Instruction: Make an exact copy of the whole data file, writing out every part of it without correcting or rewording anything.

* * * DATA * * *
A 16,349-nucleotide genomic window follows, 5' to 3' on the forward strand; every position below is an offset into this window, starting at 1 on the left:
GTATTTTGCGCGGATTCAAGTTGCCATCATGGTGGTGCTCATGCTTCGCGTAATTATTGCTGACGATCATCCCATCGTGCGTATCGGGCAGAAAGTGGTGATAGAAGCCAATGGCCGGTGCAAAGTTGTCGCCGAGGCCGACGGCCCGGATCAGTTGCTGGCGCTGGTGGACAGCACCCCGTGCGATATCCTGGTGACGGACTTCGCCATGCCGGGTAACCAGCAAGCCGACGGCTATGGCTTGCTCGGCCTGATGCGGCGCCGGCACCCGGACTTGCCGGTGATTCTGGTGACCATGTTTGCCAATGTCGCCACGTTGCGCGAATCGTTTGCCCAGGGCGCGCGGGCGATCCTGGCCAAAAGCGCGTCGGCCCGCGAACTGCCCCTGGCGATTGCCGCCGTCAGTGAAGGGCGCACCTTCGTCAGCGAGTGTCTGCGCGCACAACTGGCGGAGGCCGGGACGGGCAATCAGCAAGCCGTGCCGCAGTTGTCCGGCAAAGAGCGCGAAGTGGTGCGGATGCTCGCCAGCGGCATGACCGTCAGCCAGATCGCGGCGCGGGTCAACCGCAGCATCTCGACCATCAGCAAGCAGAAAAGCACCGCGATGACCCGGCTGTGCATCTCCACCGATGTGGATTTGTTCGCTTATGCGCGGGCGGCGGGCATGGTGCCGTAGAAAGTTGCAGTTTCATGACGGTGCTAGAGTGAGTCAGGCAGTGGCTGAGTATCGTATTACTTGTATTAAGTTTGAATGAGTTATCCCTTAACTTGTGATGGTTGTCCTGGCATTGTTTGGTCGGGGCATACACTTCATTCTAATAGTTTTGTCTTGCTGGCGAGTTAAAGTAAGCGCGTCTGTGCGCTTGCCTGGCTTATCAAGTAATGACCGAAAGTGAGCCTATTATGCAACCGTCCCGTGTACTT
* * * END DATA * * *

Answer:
A 16,349-nucleotide genomic window follows, 5' to 3' on the forward strand; every position below is an offset into this window, starting at 1 on the left:
GTATTTTGCGCGGATTCAAGTTGCCATCATGGTGGTGCTCATGCTTCGCGTAATTATTGCTGACGATCATCCCATCGTGCGTATCGGGCAGAAAGTGGTGATAGAAGCCAATGGCCGGTGCAAAGTTGTCGCCGAGGCCGACGGCCCGGATCAGTTGCTGGCGCTGGTGGACAGCACCCCGTGCGATATCCTGGTGACGGACTTCGCCATGCCGGGTAACCAGCAAGCCGACGGCTATGGCTTGCTCGGCCTGATGCGGCGCCGGCACCCGGACTTGCCGGTGATTCTGGTGACCATGTTTGCCAATGTCGCCACGTTGCGCGAATCGTTTGCCCAGGGCGCGCGGGCGATCCTGGCCAAAAGCGCGTCGGCCCGCGAACTGCCCCTGGCGATTGCCGCCGTCAGTGAAGGGCGCACCTTCGTCAGCGAGTGTCTGCGCGCACAACTGGCGGAGGCCGGGACGGGCAATCAGCAAGCCGTGCCGCAGTTGTCCGGCAAAGAGCGCGAAGTGGTGCGGATGCTCGCCAGCGGCATGACCGTCAGCCAGATCGCGGCGCGGGTCAACCGCAGCATCTCGACCATCAGCAAGCAGAAAAGCACCGCGATGACCCGGCTGTGCATCTCCACCGATGTGGATTTGTTCGCTTATGCGCGGGCGGCGGGCATGGTGCCGTAGAAAGTTGCAGTTTCATGACGGTGCTAGAGTGAGTCAGGCAGTGGCTGAGTATCGTATTACTTGTATTAAGTTTGAATGAGTTATCCCTTAACTTGTGATGGTTGTCCTGGCATTGTTTGGTCGGGGCATACACTTCATTCTAATAGTTTTGTCTTGCTGGCGAGTTAAAGTAAGCGCGTCTGTGCGCTTGCCTGGCTTATCAAGTAATGACCGAAAGTGAGCCTATTATGCAACCGTCCCGTGTACTT